Постановление Европейского суда по правам человека от 30.07.2009 «Дело Евгений Корнев (yevgeniy kornev) против России» [англ.]

(Application No. 30049/02)
(Strasbourg, 30.VII.2009)
*This judgment will become final in the circumstances set out in Article 44 § 2 of the Convention. It may be subject to editorial revision.

In the case of Yevgeniy Kornev v. Russia,

The European Court of Human Rights (First Section), sitting as a Chamber composed of:

Nina {Vajic}*, President,

*Здесь и далее по тексту слова на национальном языке набраны латинским шрифтом и выделены фигурными скобками.

Anatoly Kovler,

Elisabeth Steiner,

Dean Spielmann,

Sverre Erik Jebens,

Giorgio Malinverni,

George Nicolaou, judges,

and {Soren} Nielsen, Section Registrar,

Having deliberated in private on 7 July 2009,

Delivers the following judgment, which was adopted on that date:

1. The case originated in an application (No. 30049/02) against the Russian Federation lodged with the Court under Article 34 of the Convention for the Protection of Human Rights and Fundamental Freedoms ("the Convention") by a Russian national, Mr Yevgeniy Gennadyevich Kornev ("the applicant"), on 15 July 2002.

2. The applicant was represented by Ms S. Almukhametova, a lawyer practising in Kurgan. The Russian Government ("the Government") were represented by their Agent, Ms V. Milinchuk, former Representative of the Russian Federation at the European Court of Human Rights.

3. The applicant alleged, in particular, that he had been beaten up by policemen and that the supervisory-review proceedings had been unfair because of the authorities' failure to ensure his presence at the hearing.

4. On 15 May 2007 the President of the First Section decided to give notice of the application. It was also decided to examine the merits of the application at the same time as its admissibility (Article 29 § 3).

I. The circumstances of the case
5. The applicant was born in 1960 and lives in Kurgan.

A. Criminal proceedings on the charge of kidnapping
6. On 27 December 2000 the Ketovskiy District Court of the Kurgan Region found the applicant guilty of kidnapping for profit and sentenced him to five years' imprisonment conditional on three years' probation. Neither the applicant nor the prosecutor appealed.

7. On an unspecified date the applicant asked the Kurgan Regional Court for supervisory review of the judgment of 27 December 2000. He alleged that the court had erred in defining his actions as kidnapping for profit. He further challenged the findings of the trial court as to the circumstances of the matter. He claimed that he had freed the kidnapped victim of his own will and should have been exonerated from the kidnapping charges as provided for in the Russian Criminal Code.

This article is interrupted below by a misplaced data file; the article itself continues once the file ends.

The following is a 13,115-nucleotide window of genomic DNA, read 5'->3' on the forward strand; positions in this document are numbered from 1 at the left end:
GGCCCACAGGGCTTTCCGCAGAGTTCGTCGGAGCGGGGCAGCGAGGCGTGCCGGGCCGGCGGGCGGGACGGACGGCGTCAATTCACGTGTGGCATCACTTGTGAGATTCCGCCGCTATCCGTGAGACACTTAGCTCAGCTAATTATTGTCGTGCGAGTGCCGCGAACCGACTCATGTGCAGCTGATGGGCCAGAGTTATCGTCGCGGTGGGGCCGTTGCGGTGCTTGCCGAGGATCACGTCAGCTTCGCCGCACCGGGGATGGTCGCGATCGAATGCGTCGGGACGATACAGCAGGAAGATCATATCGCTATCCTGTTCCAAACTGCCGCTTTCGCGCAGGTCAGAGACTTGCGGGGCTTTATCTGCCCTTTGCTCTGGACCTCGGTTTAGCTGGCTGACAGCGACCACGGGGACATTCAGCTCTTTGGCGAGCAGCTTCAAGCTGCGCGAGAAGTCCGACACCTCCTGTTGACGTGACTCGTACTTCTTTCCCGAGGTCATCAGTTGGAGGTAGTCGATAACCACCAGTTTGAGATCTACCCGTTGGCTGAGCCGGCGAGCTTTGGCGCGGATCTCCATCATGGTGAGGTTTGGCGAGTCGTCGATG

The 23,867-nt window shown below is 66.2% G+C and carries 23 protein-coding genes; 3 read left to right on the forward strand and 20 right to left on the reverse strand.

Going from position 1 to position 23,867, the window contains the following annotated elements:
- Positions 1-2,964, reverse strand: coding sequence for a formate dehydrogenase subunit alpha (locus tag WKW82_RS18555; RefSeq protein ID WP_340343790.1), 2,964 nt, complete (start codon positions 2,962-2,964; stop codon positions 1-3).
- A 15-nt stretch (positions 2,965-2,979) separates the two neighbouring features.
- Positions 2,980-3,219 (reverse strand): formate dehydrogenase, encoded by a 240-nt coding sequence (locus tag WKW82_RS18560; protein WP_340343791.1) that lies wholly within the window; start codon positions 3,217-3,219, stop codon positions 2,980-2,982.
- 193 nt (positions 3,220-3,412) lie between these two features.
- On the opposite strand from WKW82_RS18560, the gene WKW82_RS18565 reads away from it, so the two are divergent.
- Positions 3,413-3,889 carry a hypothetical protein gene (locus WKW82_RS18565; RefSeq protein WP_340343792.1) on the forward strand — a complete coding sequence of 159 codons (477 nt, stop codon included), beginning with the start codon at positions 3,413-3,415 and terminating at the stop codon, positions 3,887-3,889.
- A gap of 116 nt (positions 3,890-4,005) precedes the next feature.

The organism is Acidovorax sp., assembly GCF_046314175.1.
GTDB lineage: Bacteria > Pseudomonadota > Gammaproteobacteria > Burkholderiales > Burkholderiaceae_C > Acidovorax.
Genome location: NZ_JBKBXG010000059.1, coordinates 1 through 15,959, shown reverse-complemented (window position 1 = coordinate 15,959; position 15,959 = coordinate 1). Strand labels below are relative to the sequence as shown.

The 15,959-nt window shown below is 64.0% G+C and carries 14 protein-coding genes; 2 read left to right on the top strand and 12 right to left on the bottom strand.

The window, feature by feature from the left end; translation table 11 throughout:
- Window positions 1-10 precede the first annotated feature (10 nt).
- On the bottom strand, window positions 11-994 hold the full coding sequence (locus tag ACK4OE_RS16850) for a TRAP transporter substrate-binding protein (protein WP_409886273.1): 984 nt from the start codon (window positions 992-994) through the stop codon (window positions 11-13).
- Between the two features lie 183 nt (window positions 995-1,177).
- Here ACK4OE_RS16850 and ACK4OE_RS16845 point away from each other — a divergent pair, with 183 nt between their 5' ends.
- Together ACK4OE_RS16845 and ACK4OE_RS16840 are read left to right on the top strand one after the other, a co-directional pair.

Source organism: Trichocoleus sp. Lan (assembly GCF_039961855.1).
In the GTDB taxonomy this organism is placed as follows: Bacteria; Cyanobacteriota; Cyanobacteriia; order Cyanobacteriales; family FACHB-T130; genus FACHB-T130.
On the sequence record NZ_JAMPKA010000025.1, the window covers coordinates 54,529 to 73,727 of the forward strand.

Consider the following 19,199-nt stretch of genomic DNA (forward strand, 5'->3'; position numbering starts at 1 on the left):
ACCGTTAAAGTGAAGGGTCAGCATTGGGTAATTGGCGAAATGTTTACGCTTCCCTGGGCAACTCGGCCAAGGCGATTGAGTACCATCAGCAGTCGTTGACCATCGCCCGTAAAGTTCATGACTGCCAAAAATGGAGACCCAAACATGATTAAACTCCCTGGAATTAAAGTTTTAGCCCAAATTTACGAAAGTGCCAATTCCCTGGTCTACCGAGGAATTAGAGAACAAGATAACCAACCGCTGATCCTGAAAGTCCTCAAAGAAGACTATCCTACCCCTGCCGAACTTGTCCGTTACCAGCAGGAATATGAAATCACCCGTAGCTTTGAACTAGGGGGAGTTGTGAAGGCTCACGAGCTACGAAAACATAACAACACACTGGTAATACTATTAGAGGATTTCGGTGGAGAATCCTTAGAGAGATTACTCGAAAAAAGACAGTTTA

8. By a letter of 10 October 2003, the Kurgan Regional Court informed the applicant that the supervisory-review proceedings had been instituted and that the Presidium would examine his application on 20 October 2003. According to the stamp on the letter, it reached the penitentiary establishment where the applicant was serving a prison sentence on 23 October 2003. The applicant indicated that the letter had been handed over to him on 27 October 2003.

9. On 30 October 2003 the applicant sent written submissions to the Kurgan Regional Court.

10. In December 2003 the applicant received the text of the Presidium's decision on his application for supervisory review. The hearing had taken place on 20 October 2003. The court had reviewed the applicant's case and granted his application in part. It had reclassified the charges as simple kidnapping. The sentence, however, had remained unaffected.

B. Criminal proceedings on the charge of extortion
11. On 7 August 2001 the applicant was arrested, together with Mr T. and Mr Z., by officers of the Organised Crime Unit on suspicion of extortion.

12. On 10 August 2001 the applicant was formally charged and remanded in custody.

13. On 21 January 2002 the Kurgan Town Court of the Kurgan Region convicted the applicant and Mr Z. of extortion and sentenced the former to six years' imprisonment. The applicant appealed.

14. On 26 March 2002 the Kurgan Regional Court upheld the conviction on appeal.

C. Alleged ill-treatment and ensuing proceedings
15. According to the applicant, on 7 August 2001 during and after the arrest he was beaten up by the police officers.

16. On 8 August 2001 the applicant was placed in the temporary detention facility (ИВС) located within the police station. On admission he was examined by an officer on duty and a paramedic, who did not observe any injuries on his body. The applicant did not bring an oral or written complaint about the alleged beatings.

17. On 10 August 2001 the applicant was transferred to remand centre No. 43/1 of Kurgan. On arrival he was examined by a general practitioner who noted several bruises in the lumbar region measuring 1 by 1 cm and 3 by 2 cm. A relevant entry was made in the applicant's medical file.